Dactylorhiza seed propagation

Submitted by Jeddeloh on

Has anyone tried to germinate dactylorhiza seed by any method? Any luck? Suggestions? I just got Growing Hardy Orchids from Kew Books and it explains the basics of symbiotic (with fungi) and asymbiotic seed starting methods. With some work, luck and money it is a viable kitchen table activity. Years ago I did a bit of lily tissue culture at home with reasonable success so I know it's possible to keep the work area sterile enough to prevent contamination. I also have tucked away in my bomb shelter (really! Late 50's early 60's vintage) my old pressure canner and tissue culture box my Dad made. Assuming the canner still works I already have the most expensive piece of equipment. I also have dacts that can provide fresh seed this summer.

I've spent a lot of time trolling the internet the last couple of days looking for more information and am starting to formulate a plan of how to do it. I'm still not sure where to find jars, flasks or petri dishes at a reasonable price. Suggestions are welcome.



Submitted by Hoy on Mon, 04/02/2012 - 01:39

Sorry Jan, can't help you with any information regarding this. I've only grown bacteria for transformation and you are certainly aware of the necessity to work sterile ;)
Here I can buy petri dishes etc  from the pharmacy or from a company in Sweden (cheaper than any in Norway). I also use a common micro oven to sterilize  the utensils.

Once I bought a flask of orchid plantlets from tissue culture. All went well till I transplanted the small plants as I didn't rinse them thoroughly enough and the remnants of nutrient gel was infected by all kind of mould.

Submitted by Tony Willis on Mon, 04/02/2012 - 11:47

This might seem pretty basic but dactylorhiza will germinate if sprinkled in pots of fairly moist growing plants like hostas no special treatment needed.

I collected 70 from my hosta pots last year to plant in the garden and numerous others come up in all sorts of pots,8 in one lily pot,others in shortia's. My neighbour who is not a gardener has 19 flowering size plants in a pot of old compost she left lying around for a couple of years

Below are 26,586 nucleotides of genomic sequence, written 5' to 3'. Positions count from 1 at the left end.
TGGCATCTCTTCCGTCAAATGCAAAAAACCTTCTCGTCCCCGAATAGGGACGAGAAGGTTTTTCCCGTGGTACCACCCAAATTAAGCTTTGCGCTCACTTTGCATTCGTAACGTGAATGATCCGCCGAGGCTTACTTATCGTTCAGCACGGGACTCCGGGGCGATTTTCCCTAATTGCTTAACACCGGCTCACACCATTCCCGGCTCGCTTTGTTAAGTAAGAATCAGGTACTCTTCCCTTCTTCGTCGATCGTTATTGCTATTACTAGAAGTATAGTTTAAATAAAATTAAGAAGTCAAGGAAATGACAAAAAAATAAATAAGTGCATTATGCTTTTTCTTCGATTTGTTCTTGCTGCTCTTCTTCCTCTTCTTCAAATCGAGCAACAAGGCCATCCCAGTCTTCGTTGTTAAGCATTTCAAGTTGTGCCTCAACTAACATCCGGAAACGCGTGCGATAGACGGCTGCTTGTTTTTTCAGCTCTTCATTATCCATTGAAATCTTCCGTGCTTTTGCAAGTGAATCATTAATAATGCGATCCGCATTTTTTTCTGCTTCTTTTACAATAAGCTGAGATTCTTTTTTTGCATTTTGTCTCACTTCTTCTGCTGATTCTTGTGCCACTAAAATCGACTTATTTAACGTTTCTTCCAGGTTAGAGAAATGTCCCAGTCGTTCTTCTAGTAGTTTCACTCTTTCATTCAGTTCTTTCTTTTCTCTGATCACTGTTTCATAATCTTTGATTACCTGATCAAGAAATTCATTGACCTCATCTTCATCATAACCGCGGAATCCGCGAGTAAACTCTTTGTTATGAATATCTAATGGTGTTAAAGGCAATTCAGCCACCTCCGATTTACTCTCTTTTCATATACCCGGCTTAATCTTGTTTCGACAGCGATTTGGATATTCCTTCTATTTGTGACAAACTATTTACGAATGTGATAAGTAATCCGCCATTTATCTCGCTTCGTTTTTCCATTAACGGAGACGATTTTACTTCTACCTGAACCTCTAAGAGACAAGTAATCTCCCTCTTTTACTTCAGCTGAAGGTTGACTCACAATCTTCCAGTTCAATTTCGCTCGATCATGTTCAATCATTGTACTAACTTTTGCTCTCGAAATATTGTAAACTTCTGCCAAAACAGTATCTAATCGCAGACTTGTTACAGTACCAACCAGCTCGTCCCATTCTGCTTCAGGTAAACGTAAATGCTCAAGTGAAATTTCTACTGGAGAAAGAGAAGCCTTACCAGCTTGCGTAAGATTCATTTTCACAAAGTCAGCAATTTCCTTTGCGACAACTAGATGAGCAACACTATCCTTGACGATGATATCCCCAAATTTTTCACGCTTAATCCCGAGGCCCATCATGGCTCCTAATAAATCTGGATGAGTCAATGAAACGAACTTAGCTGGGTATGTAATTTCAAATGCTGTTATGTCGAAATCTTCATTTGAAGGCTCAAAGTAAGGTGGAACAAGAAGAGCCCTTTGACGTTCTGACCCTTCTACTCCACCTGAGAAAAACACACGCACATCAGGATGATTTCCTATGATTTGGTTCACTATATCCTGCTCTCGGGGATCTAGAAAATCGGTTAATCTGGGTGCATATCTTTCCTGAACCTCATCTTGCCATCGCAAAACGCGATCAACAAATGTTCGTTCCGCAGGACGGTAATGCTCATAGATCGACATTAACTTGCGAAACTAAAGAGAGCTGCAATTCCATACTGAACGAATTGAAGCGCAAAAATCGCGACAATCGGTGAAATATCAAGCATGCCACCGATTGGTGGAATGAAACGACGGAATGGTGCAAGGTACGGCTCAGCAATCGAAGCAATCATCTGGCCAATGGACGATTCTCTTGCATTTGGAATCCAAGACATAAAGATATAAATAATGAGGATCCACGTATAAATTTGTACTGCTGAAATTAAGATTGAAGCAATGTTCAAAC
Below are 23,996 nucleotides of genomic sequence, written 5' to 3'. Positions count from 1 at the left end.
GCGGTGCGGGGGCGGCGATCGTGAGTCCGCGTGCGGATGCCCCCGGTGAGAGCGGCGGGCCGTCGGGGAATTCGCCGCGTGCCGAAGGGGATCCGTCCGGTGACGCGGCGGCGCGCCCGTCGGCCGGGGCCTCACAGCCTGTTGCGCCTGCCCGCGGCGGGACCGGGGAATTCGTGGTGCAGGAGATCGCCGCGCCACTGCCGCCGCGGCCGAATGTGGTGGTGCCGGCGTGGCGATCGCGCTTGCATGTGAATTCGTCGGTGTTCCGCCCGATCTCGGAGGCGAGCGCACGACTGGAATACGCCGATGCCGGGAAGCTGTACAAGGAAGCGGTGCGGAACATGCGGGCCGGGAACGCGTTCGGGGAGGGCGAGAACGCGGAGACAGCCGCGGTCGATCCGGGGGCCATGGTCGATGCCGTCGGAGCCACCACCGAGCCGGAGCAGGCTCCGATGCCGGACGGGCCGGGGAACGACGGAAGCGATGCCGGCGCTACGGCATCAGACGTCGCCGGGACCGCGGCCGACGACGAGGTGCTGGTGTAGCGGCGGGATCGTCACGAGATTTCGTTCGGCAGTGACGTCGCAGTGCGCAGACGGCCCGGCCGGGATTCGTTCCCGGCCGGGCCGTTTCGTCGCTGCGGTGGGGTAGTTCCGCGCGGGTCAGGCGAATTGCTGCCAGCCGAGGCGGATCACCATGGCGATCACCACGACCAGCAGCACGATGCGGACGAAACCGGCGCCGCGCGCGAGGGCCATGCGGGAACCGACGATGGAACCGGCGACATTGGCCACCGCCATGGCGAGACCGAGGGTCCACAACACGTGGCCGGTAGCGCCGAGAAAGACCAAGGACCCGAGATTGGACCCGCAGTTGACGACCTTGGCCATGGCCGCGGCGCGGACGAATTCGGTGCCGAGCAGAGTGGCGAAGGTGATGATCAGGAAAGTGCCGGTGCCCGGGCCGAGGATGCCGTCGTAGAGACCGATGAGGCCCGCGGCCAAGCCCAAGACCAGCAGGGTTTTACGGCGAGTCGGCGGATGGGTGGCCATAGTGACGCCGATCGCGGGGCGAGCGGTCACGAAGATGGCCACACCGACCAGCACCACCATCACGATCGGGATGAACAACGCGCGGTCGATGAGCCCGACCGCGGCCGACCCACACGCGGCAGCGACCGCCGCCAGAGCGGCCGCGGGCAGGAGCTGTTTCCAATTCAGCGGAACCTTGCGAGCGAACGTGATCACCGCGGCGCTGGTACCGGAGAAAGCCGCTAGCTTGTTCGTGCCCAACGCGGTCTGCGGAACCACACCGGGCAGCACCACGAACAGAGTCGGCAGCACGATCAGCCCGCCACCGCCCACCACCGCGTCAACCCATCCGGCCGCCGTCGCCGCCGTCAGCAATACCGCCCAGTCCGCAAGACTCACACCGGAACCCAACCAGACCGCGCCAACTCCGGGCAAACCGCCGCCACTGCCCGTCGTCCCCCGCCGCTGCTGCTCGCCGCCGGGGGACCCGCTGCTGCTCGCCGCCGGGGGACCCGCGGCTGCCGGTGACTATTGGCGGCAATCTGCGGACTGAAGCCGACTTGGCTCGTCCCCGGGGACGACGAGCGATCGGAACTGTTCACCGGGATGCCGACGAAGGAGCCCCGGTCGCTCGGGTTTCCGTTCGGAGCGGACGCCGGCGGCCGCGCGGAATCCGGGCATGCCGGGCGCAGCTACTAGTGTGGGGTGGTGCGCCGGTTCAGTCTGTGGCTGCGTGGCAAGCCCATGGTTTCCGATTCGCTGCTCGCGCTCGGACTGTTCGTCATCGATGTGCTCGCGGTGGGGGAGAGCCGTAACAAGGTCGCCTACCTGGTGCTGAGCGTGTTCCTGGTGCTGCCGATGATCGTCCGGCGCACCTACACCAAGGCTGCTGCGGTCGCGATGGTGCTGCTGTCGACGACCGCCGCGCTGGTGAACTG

Submitted by Cockcroft on Mon, 04/02/2012 - 12:10

Hi, Jan,
Dactylorhizas have pretty much taken over my garden, seeding where they please but often not where they will thrive -- rescue operations required.  :)  I think the key to their success is heavy mulching throughout the garden with conifer shreddings from tree service businesses and no tilling.  The latter is important to give the orchids and fungi plenty of undisturbed time.

Tony is correct about their preferences -- hostas crowns, lilies, even Dutch iris have seedling orchids nestled around them.


Submitted by Lockwood on Tue, 04/03/2012 - 10:48


Quote from Ian Young Scottish Rock Garden Club

Ian wrote:

The best thing to do is scatter your spare seed around some planted up troughs or some potted plants that sit outside and are not going to be repotted for a few years that is where we get most of our dactylohriza seedlings appearing.
It is a total waste of time to sow them in the way we sow other seeds - they never germinate.
For years I have cut off the seed heads and go around the troughs and other containers shaking the seed heads with good results.

Hi Jan - I'm going to try Ian's way, I have plenty of places I never get around to weeding - gave up on getting them to germinate in seedling pots.

Submitted by Cockcroft on Wed, 04/04/2012 - 11:27

One more point -- patience is required if you sow orchids seeds directly into garden beds or troughs.  For me, dactylorhizas stay underground for a couple of years before having enough strength to push up a leaf.  And according to one of the study weekend speakers (Donna Wylie), our native Cypripedium montanum stays underground 6-8 years before the first leaf appears.

Submitted by Jeddeloh on Thu, 04/05/2012 - 16:48

Well, I do mulch with the stuff from the tree trimmer (free is a very good price) but so far I haven't seen any self sown seedlings.  Of course I've only had dactylorhizas for maybe three years or so.  Maybe I just haven't given them enough time to become "weedy".  From what I've read they do stay underground for at least a good year-it's recommended when sowing on agar that you keep them cool (think fridge) and in the dark for an extended period. 

I'm interested in doing this partly because it sounds different and intriguing.  Sometimes I like a good challenge.  Besides, if successful, it would give me SERIOUS bragging rights at study weekends.  ;D